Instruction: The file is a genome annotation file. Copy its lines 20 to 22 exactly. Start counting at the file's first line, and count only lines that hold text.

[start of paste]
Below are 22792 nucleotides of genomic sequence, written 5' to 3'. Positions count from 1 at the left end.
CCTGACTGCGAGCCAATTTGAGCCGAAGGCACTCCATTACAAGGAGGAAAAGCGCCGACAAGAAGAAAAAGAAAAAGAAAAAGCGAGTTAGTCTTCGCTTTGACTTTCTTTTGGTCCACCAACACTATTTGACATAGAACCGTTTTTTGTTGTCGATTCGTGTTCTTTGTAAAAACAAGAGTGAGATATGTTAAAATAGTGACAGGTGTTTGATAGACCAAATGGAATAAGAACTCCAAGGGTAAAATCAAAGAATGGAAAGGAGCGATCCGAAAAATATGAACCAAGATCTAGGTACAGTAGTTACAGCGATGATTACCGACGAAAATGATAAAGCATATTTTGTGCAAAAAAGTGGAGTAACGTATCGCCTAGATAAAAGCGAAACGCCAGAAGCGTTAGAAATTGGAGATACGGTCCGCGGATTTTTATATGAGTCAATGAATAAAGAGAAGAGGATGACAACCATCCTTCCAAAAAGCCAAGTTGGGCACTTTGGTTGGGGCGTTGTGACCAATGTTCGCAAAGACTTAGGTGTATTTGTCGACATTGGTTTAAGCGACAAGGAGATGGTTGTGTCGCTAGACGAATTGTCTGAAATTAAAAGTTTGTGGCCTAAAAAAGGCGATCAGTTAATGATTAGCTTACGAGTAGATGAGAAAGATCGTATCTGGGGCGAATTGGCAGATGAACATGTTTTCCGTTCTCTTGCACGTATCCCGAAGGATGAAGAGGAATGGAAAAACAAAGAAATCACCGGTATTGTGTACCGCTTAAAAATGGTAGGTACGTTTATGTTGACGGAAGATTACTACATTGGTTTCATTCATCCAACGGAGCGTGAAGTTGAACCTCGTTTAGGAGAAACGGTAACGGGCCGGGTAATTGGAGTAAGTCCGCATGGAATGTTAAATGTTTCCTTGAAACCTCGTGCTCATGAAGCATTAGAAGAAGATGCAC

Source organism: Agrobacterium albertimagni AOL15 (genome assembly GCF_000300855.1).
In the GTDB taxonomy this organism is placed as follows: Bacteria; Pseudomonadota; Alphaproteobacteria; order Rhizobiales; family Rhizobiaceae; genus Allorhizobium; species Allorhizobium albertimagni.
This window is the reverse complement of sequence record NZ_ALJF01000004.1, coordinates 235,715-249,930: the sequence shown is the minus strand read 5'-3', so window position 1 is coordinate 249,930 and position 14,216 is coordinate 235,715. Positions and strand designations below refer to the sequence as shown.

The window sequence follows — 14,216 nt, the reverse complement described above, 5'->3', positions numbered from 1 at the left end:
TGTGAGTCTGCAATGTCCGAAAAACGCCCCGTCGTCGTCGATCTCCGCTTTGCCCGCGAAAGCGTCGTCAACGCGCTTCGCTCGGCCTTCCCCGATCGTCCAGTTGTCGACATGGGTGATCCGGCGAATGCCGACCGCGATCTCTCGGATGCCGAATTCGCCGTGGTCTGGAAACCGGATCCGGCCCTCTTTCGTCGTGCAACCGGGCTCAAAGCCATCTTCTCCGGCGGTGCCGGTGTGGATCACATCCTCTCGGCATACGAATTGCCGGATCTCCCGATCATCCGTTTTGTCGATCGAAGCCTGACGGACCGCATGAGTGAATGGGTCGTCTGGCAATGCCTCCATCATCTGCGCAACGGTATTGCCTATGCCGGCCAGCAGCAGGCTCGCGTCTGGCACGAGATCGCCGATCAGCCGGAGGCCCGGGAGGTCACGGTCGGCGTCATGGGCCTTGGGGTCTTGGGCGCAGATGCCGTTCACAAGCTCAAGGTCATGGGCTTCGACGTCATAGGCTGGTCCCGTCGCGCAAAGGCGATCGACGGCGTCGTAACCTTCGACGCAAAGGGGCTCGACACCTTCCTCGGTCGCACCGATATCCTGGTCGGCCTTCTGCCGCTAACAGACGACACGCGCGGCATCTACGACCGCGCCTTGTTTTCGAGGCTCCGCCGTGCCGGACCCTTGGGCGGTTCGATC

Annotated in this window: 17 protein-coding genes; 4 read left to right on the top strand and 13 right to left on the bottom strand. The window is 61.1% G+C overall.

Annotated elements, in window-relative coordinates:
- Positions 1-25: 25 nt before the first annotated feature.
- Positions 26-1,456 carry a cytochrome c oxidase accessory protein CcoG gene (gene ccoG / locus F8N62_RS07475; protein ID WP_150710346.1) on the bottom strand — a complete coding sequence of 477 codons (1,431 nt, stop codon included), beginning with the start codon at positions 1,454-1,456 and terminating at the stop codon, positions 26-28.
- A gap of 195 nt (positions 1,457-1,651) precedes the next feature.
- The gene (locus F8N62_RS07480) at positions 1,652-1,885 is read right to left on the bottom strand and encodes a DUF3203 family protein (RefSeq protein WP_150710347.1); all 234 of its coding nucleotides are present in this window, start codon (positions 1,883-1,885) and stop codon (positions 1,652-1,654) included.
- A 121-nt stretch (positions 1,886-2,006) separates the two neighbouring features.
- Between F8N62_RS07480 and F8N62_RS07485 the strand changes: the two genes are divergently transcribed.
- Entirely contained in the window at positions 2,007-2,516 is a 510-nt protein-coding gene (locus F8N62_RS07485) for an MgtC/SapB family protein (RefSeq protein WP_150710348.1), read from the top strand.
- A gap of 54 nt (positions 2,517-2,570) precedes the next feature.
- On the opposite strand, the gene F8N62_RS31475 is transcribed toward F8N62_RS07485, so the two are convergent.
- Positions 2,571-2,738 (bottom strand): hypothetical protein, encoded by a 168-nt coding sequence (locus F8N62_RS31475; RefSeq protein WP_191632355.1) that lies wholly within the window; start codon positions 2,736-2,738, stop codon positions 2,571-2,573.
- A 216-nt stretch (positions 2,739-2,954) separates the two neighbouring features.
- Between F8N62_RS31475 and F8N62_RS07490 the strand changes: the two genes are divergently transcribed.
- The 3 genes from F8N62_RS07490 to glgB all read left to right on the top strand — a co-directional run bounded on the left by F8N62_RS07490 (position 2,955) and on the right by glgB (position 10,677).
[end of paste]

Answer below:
- A 216-nt stretch (positions 2,739-2,954) separates the two neighbouring features.
- Between F8N62_RS31475 and F8N62_RS07490 the strand changes: the two genes are divergently transcribed.
- The 3 genes from F8N62_RS07490 to glgB all read left to right on the top strand — a co-directional run bounded on the left by F8N62_RS07490 (position 2,955) and on the right by glgB (position 10,677).